So, I’ve been keeping an eye on the alleged change to digital TV transmissions for the last several years. My interest, considering I don’t really watch TV, comes more from being curious about how the market will handle the government declared transition to a digital TV format. It occurred to me the other day that the deadline for this transition is a mere two months (or less) away. If you’ve been following this, you’re aware that the supposed deadline has been pushed back at least a couple times due to readiness concerns.
Within the last year, I set up a media center PC and HDTV antenna that would be capable of receiving HD broadcasts. I did this for the technical knowledge and the event of an emergency. I’ve found that I am simply no longer able to watch television after over a decade without it – it insults my intelligence and I am no longer drawn in by it’s assault on cognitive thought.
The results of my HDTV experiment were astonishing to me, considering the deadline was nearly a year away at the time. In Spokane, Washington – out of the dozen channels that were supposedly available “over the air” – I could only receive about 4 of them. Now that I’ve moved to Missoula, MT and set up my HD rig…I was shocked to see that I can only receive 3 channels! Both Fox and CBS cannot be received at my home. The broadcast antennas were simply too far away for me to receive the signal for these channels. CBS doesn’t even have a plan to broadcast off a nearer tower, whereas Fox will supposedly be broadcasting off the closer tower post-conversion.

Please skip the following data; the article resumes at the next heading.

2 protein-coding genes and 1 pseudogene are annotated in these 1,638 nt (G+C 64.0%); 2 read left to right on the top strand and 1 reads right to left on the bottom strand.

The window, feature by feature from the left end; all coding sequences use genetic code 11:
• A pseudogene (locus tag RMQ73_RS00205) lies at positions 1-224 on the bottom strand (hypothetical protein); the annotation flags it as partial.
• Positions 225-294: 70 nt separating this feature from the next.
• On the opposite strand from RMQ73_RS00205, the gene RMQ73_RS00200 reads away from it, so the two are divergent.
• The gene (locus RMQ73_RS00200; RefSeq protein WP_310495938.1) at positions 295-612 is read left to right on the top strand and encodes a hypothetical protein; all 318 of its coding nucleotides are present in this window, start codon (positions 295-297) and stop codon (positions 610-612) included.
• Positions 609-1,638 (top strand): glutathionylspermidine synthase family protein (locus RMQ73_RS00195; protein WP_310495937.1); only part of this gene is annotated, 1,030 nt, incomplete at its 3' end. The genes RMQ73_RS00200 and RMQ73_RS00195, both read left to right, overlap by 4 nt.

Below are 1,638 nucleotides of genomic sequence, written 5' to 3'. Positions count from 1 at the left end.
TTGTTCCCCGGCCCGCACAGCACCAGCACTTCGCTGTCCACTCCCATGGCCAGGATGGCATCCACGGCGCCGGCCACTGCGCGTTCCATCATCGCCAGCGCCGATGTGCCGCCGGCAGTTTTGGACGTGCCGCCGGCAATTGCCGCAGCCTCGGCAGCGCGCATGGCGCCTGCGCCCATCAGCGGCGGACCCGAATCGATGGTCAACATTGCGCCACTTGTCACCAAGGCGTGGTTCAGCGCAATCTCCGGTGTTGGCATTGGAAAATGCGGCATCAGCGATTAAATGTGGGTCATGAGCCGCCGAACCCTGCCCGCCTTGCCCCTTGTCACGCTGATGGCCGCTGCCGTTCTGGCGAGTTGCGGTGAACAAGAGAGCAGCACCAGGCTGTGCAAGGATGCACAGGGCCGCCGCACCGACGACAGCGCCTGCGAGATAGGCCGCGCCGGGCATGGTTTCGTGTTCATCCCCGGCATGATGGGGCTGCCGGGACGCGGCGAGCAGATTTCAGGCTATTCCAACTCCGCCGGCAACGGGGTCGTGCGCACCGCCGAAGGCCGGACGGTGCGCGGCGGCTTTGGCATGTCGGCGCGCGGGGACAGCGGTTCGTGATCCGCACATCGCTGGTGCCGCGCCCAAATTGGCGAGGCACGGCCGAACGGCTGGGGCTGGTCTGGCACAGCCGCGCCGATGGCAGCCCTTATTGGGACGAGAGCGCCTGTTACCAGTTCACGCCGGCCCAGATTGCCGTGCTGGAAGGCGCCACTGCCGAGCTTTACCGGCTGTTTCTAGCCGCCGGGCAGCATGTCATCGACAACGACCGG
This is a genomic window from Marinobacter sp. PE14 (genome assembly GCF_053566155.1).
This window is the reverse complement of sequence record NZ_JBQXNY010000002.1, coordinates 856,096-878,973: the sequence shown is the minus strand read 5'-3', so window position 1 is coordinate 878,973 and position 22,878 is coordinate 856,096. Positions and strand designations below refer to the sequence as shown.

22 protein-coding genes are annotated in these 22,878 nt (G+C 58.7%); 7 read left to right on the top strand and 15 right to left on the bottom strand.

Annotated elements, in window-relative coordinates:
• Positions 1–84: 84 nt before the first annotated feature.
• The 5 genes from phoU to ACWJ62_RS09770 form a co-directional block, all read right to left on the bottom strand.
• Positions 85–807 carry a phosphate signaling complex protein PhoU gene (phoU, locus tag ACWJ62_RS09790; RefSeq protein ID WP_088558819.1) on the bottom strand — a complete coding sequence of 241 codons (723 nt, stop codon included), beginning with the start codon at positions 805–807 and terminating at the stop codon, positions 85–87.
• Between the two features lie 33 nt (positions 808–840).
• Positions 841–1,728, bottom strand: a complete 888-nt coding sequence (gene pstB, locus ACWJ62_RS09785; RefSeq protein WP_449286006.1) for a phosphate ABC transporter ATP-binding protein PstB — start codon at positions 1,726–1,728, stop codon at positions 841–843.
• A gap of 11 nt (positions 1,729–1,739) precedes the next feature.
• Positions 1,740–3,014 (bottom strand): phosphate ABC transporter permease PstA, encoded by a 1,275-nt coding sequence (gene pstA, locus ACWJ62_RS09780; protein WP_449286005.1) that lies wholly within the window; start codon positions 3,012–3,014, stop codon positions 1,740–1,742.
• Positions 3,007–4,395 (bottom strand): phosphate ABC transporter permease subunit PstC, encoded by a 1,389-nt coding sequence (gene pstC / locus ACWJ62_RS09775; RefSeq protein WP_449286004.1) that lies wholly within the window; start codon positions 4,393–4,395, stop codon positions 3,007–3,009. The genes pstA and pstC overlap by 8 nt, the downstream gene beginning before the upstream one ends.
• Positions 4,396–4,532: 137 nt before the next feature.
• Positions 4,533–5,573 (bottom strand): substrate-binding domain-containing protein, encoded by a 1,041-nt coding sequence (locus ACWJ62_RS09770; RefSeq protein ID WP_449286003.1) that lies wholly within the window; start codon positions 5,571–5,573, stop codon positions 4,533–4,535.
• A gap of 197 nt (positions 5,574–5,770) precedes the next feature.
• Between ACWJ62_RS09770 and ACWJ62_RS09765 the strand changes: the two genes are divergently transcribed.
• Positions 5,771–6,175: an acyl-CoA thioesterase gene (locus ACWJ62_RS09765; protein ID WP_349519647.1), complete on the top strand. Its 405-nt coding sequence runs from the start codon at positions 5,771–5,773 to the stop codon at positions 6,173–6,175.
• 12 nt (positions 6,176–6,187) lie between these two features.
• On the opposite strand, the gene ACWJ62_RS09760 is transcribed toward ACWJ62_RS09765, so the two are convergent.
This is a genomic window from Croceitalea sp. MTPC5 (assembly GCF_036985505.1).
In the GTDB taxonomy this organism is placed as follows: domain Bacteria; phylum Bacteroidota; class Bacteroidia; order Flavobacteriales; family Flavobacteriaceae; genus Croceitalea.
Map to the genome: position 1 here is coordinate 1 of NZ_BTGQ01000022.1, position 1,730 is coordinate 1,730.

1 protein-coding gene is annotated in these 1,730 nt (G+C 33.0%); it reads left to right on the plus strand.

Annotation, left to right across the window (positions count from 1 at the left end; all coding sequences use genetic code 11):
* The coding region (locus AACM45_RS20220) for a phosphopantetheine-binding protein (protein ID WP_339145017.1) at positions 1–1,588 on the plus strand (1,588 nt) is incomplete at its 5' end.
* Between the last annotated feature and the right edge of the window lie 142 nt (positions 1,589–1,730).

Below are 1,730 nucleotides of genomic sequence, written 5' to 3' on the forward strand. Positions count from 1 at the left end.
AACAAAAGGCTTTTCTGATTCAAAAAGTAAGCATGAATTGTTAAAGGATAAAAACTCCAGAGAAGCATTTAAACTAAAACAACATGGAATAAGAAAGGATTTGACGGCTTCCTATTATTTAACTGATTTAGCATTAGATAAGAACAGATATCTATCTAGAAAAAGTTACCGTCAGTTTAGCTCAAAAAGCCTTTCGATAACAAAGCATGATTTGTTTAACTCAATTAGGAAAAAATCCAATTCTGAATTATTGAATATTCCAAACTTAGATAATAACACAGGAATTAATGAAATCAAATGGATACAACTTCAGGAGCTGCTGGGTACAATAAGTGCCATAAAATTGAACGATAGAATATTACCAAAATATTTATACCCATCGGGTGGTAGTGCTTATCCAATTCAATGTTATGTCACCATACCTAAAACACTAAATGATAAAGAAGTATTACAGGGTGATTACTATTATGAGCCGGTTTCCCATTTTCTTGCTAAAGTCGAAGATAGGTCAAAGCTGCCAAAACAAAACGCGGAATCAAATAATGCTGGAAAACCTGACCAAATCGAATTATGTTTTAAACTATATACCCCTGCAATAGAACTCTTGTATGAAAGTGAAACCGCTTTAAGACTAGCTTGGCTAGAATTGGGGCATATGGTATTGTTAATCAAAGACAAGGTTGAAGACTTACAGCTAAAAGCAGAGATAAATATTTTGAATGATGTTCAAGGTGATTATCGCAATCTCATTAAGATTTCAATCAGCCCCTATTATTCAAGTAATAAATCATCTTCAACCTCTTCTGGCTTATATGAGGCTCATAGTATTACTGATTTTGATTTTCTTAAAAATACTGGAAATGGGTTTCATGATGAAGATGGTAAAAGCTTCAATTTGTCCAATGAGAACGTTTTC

Also, after getting the rig set up, it was apparent to me that much of the programming on the boob tube is still standard definition format. I’ve read countless articles how news crews aren’t set up for HDTV broadcasts and it’s shocking to see that only a handful of broadcasts are actually in HD format. Not just that, but I’m pretty certain that millions are still not set up to receive the new digital format. Additionally, I noted that the digital broadcasts were volatile – it seemed fairly common in my limited experience that “down time” was a common theme. It’s pretty clear that the market just isn’t ready for the conversion, despite the government’s whim on the matter.
Perhaps the cable and satellite providers have the edge – from reports from my friends, there’s dozens of HD channels up and operational. For me though, there’s just simply no way that I’m paying $50+ a month for something I’ll hardly use – and not just that, I’m offended that I would have to pay “extra” for HD programming.
This is the typical result of a government mandate being pushed on the market. The market and individuals have to scramble and spend billions of dollars in new equipment to comply. It’s no wonder that there’s some resistance and delays associated with it! I’ll be really curious to see if the nation will be ready for this change next year. I suspect that it won’t come without a slew of complaints once the old “analog” system is turned off.